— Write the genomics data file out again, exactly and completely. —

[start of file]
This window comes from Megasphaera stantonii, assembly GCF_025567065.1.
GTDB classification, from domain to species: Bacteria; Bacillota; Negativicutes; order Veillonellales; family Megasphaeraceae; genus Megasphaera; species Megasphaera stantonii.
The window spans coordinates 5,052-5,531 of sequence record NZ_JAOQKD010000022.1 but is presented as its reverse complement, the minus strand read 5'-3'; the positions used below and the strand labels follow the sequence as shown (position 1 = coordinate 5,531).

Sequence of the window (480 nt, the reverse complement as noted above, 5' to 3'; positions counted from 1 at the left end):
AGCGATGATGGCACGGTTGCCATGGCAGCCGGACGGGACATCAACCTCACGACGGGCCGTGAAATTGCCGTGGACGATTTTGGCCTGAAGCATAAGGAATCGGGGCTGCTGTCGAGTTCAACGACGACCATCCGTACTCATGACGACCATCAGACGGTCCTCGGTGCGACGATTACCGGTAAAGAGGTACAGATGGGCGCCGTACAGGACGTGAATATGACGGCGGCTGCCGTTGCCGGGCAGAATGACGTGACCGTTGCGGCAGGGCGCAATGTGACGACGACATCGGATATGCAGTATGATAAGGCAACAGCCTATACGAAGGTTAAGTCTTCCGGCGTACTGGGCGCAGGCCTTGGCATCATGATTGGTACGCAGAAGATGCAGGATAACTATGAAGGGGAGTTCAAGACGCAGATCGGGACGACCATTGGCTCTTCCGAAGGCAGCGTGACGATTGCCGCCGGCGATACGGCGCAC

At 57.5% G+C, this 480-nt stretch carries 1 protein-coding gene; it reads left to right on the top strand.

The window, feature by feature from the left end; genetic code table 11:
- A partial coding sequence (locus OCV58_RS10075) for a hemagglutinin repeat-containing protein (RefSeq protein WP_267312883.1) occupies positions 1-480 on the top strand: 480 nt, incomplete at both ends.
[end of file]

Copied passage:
This window comes from Megasphaera stantonii, assembly GCF_025567065.1.
GTDB classification, from domain to species: Bacteria; Bacillota; Negativicutes; order Veillonellales; family Megasphaeraceae; genus Megasphaera; species Megasphaera stantonii.
The window spans coordinates 5,052-5,531 of sequence record NZ_JAOQKD010000022.1 but is presented as its reverse complement, the minus strand read 5'-3'; the positions used below and the strand labels follow the sequence as shown (position 1 = coordinate 5,531).

Sequence of the window (480 nt, the reverse complement as noted above, 5' to 3'; positions counted from 1 at the left end):
AGCGATGATGGCACGGTTGCCATGGCAGCCGGACGGGACATCAACCTCACGACGGGCCGTGAAATTGCCGTGGACGATTTTGGCCTGAAGCATAAGGAATCGGGGCTGCTGTCGAGTTCAACGACGACCATCCGTACTCATGACGACCATCAGACGGTCCTCGGTGCGACGATTACCGGTAAAGAGGTACAGATGGGCGCCGTACAGGACGTGAATATGACGGCGGCTGCCGTTGCCGGGCAGAATGACGTGACCGTTGCGGCAGGGCGCAATGTGACGACGACATCGGATATGCAGTATGATAAGGCAACAGCCTATACGAAGGTTAAGTCTTCCGGCGTACTGGGCGCAGGCCTTGGCATCATGATTGGTACGCAGAAGATGCAGGATAACTATGAAGGGGAGTTCAAGACGCAGATCGGGACGACCATTGGCTCTTCCGAAGGCAGCGTGACGATTGCCGCCGGCGATACGGCGCAC

At 57.5% G+C, this 480-nt stretch carries 1 protein-coding gene; it reads left to right on the top strand.

The window, feature by feature from the left end; genetic code table 11:
- A partial coding sequence (locus OCV58_RS10075) for a hemagglutinin repeat-containing protein (RefSeq protein WP_267312883.1) occupies positions 1-480 on the top strand: 480 nt, incomplete at both ends.